Dallas Arts District
Over several years, for the month of June, I wrote about a short story that was available online each day of the month…. It seemed like a good idea at the time. My blog readership fell precipitously and nobody seemed to give a damn about what I was doing – which was a surprising amount of work.
Because of this result, I’m going to do it again this year – In September this time… because it is September.
Today’s story, for day 8 – Haunting Olivia, by Karen Russell
Read it online here:
Haunting Olivia, by Karen Russell
The goggles are starting to feel less like a superpower and more like a divine punishment, one of those particularly inventive cruelties that you read about in Greek mythology.
—-Karen Russell, Haunting Olivia
Magical realism is a tricky thing. It is much easier to pull off in Spanish than in English. If not done correctly it simply feels strange and twee.
But if done right it is entertaining and can carry an emotional wallop.
I like what Karen Russell has done in today’s story. It is mostly realism tinged with just the right amount of magic. At first you aren’t sure – the story of two young boys looking for the ghost of their beloved baby sister – their imaginations are expected to run wild. But there are just enough clues to tell you that the world of Haunting Olivia isn’t quite the same dreary one that we get up and go to work in every day.
She pulls it off. In English.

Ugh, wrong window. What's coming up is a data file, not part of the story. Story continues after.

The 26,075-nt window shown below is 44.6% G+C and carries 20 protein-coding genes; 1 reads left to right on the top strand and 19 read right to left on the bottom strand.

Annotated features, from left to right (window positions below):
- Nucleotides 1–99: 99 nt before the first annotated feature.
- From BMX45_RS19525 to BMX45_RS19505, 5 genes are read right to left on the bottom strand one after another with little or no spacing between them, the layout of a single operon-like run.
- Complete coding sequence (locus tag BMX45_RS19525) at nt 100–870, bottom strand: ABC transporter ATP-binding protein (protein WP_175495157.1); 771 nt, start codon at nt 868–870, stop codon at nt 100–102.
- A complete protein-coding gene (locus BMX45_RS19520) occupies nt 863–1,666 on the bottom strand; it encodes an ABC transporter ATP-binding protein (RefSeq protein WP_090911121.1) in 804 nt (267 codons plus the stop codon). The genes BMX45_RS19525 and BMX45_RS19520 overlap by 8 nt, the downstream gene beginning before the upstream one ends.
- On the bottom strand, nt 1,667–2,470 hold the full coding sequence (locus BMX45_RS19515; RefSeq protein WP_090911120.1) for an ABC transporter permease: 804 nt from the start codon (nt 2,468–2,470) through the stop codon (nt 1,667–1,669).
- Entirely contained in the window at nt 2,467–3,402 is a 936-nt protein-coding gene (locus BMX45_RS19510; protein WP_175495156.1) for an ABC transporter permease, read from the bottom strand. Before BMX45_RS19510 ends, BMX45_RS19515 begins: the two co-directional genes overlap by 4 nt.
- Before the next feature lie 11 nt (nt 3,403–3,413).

Interview with Karen Russell from Guernica:
Guernica: The term “magical realism” refers to a specific movement in Latin American literature, though it’s now used to encompass a range of writers, from Rushdie to Díaz, Kafka to Aimee Bender. To what extent have magical realist writers influenced you? Do you see yourself in that tradition?
Karen Russell: It’s funny, for a long time I would go watermelon-red and deny that I was a magical realist. It felt imprecise to me, a misrepresentation. Because, as you say, that term refers to a very specific historical moment and movement in Latin American literature. Now, of course, you see the term “magical realist” applied to basically any story told with a little shimmer on the lens.
I still get shy about applying the term “magical realism” to my own work. But I would not be writing the way I do today had I not fallen in love with Borges, Rulfo, Márquez. I was hugely excited to read One Hundred Years of Solitude, and Rulfo, and Julio Cortázar’s Blow-Up: And Other Stories and Hopscotch. European fabulists like Calvino and Kafka and American dark romantic weirdos like Poe also expanded my ideas of what fiction could be, and could do.
Dancers, Arts District, Dallas